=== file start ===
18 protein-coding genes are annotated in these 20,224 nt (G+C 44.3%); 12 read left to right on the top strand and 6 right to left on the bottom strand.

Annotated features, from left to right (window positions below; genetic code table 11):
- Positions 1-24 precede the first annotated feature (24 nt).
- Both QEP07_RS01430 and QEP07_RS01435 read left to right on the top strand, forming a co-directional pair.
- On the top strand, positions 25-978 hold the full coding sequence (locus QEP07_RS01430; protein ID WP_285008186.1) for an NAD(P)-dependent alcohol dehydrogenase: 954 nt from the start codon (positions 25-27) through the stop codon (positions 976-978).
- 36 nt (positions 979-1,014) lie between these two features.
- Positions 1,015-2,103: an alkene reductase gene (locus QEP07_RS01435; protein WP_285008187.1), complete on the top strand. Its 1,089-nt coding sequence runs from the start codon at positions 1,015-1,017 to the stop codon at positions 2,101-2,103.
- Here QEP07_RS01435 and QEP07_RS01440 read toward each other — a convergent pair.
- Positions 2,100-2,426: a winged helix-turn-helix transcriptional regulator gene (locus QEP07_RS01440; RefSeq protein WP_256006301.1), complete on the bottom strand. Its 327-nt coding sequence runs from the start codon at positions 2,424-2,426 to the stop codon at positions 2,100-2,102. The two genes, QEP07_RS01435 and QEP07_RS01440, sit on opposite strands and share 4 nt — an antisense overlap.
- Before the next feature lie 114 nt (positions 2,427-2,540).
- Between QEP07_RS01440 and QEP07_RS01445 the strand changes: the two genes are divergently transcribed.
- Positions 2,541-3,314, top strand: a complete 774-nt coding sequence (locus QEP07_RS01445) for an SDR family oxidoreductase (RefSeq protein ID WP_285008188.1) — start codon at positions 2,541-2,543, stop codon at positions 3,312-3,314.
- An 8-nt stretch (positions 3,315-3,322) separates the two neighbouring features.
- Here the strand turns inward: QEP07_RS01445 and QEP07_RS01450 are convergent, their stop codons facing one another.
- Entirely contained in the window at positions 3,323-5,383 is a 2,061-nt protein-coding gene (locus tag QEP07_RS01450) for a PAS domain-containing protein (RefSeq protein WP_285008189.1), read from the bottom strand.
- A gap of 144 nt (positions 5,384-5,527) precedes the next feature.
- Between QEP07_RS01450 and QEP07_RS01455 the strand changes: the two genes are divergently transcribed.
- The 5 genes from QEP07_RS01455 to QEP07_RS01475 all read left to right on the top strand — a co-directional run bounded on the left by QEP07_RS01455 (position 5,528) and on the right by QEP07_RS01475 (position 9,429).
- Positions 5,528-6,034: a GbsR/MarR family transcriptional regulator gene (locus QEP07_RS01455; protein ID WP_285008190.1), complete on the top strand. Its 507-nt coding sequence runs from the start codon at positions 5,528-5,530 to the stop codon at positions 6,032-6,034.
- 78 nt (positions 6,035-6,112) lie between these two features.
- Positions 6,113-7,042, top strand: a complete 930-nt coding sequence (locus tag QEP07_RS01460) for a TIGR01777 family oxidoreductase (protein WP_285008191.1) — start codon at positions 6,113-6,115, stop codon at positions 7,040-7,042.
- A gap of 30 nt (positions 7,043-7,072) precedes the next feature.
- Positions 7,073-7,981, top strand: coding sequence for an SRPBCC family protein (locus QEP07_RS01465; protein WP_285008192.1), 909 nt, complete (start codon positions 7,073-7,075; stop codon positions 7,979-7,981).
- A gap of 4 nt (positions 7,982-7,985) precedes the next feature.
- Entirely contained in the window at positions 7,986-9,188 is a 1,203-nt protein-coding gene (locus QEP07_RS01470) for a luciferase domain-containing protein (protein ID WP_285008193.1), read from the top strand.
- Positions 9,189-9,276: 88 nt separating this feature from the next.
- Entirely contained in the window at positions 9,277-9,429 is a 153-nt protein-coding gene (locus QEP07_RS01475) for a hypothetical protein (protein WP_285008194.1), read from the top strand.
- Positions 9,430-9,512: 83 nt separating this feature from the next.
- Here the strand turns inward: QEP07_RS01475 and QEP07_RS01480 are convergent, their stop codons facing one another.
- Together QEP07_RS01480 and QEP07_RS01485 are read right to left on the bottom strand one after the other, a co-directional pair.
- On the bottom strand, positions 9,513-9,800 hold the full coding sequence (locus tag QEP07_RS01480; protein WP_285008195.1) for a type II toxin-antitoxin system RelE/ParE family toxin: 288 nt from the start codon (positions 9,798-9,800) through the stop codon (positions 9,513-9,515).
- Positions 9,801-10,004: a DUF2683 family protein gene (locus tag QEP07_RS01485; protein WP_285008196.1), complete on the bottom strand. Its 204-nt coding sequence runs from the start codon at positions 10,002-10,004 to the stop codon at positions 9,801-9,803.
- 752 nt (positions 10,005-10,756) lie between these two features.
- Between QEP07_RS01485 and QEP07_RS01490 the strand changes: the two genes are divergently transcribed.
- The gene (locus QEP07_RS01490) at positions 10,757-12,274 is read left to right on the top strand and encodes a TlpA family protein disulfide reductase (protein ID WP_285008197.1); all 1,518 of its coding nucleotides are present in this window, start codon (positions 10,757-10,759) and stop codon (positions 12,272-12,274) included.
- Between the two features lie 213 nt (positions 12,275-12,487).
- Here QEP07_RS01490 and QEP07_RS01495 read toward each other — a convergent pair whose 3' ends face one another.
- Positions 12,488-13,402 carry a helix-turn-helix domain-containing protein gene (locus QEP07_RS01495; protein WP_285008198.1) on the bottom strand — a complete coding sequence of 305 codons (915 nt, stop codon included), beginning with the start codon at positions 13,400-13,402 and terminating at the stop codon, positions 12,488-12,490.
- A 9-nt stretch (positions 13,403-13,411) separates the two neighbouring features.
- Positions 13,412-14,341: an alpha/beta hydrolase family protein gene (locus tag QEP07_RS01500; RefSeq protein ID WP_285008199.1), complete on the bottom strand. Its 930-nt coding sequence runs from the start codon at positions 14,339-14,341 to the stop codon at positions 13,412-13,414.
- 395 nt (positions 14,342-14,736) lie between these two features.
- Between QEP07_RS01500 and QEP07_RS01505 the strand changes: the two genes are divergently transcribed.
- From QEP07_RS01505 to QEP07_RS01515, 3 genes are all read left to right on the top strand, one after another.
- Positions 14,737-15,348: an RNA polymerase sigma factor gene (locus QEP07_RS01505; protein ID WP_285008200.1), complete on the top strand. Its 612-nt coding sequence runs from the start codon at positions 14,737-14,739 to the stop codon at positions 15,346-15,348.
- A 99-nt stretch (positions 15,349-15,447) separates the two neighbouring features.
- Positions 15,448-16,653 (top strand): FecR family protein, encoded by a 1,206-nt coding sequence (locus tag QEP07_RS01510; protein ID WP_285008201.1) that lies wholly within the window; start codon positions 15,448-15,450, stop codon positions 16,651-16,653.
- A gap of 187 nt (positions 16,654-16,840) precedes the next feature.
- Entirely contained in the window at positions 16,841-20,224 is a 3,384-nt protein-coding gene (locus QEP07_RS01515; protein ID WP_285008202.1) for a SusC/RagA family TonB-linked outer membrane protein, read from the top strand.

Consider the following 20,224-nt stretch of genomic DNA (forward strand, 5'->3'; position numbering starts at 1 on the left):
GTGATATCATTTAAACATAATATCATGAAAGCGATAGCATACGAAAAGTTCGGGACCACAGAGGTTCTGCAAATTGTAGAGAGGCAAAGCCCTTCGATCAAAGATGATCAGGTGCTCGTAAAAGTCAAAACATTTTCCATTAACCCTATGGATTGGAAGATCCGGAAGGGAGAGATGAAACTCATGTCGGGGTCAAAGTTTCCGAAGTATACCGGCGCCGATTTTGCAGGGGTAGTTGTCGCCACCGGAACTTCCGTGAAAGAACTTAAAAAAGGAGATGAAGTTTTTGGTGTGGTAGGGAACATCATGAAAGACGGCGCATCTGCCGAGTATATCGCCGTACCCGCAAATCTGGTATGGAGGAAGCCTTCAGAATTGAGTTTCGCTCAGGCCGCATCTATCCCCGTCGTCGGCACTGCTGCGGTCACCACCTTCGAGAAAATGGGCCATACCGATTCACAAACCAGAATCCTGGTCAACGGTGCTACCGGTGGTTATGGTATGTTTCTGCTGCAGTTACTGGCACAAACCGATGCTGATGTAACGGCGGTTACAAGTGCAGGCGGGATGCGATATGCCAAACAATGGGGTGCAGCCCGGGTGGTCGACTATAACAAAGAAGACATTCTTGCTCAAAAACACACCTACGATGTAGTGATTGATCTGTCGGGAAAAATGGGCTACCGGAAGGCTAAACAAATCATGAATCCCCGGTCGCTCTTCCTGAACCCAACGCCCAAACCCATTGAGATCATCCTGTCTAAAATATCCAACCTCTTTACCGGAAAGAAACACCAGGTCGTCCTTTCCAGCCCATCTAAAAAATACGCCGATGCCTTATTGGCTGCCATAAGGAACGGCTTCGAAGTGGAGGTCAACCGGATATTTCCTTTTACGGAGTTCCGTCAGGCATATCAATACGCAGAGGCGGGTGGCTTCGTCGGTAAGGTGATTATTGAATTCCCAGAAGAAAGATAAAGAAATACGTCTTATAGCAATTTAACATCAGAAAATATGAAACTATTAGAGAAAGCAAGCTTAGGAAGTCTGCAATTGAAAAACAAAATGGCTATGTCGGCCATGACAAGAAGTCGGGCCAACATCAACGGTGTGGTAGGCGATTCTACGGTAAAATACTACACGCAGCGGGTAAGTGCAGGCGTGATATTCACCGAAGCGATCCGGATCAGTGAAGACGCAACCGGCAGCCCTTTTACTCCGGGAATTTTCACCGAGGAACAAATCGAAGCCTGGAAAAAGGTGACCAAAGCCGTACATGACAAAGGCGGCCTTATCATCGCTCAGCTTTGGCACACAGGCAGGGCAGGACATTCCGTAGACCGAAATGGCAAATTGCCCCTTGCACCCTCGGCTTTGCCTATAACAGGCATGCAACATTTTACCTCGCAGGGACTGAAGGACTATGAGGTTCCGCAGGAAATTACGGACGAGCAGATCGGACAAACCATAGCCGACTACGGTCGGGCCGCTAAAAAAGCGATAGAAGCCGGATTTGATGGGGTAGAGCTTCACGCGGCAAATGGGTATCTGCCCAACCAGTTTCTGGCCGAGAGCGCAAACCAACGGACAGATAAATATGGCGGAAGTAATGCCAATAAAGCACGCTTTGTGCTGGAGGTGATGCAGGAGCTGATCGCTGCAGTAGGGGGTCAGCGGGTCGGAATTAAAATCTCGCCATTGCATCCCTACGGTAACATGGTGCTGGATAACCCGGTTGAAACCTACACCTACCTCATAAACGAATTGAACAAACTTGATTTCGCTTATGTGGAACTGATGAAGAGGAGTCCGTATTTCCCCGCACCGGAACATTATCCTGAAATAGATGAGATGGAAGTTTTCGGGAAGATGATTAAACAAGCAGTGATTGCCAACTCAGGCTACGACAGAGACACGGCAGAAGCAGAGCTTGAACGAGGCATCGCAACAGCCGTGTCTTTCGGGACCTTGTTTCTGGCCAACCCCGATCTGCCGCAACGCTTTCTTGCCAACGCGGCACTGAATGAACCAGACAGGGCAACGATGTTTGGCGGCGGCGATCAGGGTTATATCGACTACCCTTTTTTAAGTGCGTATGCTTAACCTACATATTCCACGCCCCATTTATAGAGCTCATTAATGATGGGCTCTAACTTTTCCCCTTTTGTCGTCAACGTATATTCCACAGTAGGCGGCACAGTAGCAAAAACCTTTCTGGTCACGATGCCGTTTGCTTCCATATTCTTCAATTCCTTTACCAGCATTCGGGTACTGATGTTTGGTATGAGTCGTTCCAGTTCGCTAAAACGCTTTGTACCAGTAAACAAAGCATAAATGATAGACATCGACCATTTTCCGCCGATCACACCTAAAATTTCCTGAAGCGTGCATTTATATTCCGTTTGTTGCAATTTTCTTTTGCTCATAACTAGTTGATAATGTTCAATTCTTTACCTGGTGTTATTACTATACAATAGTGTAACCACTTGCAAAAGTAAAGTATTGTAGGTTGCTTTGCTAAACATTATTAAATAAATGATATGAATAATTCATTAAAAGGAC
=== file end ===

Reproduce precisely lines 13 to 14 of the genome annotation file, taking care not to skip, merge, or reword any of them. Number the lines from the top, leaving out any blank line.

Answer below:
- An 8-nt stretch (positions 3,315-3,322) separates the two neighbouring features.
- Here the strand turns inward: QEP07_RS01445 and QEP07_RS01450 are convergent, their stop codons facing one another.